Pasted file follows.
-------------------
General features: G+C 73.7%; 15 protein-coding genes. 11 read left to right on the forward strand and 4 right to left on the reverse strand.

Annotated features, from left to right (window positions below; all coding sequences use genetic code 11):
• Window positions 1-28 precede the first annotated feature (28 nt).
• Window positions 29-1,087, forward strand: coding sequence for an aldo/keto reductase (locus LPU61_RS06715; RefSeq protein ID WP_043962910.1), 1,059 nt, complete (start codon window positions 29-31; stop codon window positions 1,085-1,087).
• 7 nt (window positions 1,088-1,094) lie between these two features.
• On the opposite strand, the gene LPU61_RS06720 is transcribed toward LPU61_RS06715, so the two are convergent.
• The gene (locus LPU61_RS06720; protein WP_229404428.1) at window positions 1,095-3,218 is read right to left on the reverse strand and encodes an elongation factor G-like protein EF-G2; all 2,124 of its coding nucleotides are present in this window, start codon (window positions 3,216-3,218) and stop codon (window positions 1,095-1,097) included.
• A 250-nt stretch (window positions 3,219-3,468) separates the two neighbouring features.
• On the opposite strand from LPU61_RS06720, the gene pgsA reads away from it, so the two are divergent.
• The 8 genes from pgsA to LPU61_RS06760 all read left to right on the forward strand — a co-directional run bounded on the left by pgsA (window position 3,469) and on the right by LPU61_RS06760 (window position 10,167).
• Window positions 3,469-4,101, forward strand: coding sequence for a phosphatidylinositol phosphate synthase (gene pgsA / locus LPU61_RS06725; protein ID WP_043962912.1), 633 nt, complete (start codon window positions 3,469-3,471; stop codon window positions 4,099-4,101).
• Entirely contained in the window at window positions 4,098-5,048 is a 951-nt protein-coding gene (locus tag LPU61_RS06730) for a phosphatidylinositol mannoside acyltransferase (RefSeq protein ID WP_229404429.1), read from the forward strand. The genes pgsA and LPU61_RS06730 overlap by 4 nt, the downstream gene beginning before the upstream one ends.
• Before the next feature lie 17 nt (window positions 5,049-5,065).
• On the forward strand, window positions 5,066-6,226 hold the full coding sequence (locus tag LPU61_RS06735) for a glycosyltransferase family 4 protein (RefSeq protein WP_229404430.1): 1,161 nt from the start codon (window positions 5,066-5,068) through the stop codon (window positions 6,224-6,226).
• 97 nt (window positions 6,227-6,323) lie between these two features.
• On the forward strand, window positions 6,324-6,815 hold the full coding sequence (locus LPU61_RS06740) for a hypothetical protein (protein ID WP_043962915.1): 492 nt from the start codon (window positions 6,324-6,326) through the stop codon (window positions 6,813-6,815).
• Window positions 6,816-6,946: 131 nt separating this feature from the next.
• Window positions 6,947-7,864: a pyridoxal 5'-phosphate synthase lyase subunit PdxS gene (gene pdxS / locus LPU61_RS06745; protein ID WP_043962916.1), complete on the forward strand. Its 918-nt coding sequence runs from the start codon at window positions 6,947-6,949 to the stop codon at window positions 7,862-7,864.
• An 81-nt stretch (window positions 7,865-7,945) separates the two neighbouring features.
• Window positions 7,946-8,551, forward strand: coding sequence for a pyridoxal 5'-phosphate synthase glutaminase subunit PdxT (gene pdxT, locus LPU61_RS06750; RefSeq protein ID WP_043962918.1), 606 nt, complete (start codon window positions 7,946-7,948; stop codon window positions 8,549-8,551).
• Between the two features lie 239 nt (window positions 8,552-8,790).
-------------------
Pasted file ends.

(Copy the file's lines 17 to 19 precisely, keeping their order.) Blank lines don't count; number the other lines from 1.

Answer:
• Window positions 6,816-6,946: 131 nt separating this feature from the next.
• Window positions 6,947-7,864: a pyridoxal 5'-phosphate synthase lyase subunit PdxS gene (gene pdxS / locus LPU61_RS06745; protein ID WP_043962916.1), complete on the forward strand. Its 918-nt coding sequence runs from the start codon at window positions 6,947-6,949 to the stop codon at window positions 7,862-7,864.
• An 81-nt stretch (window positions 7,865-7,945) separates the two neighbouring features.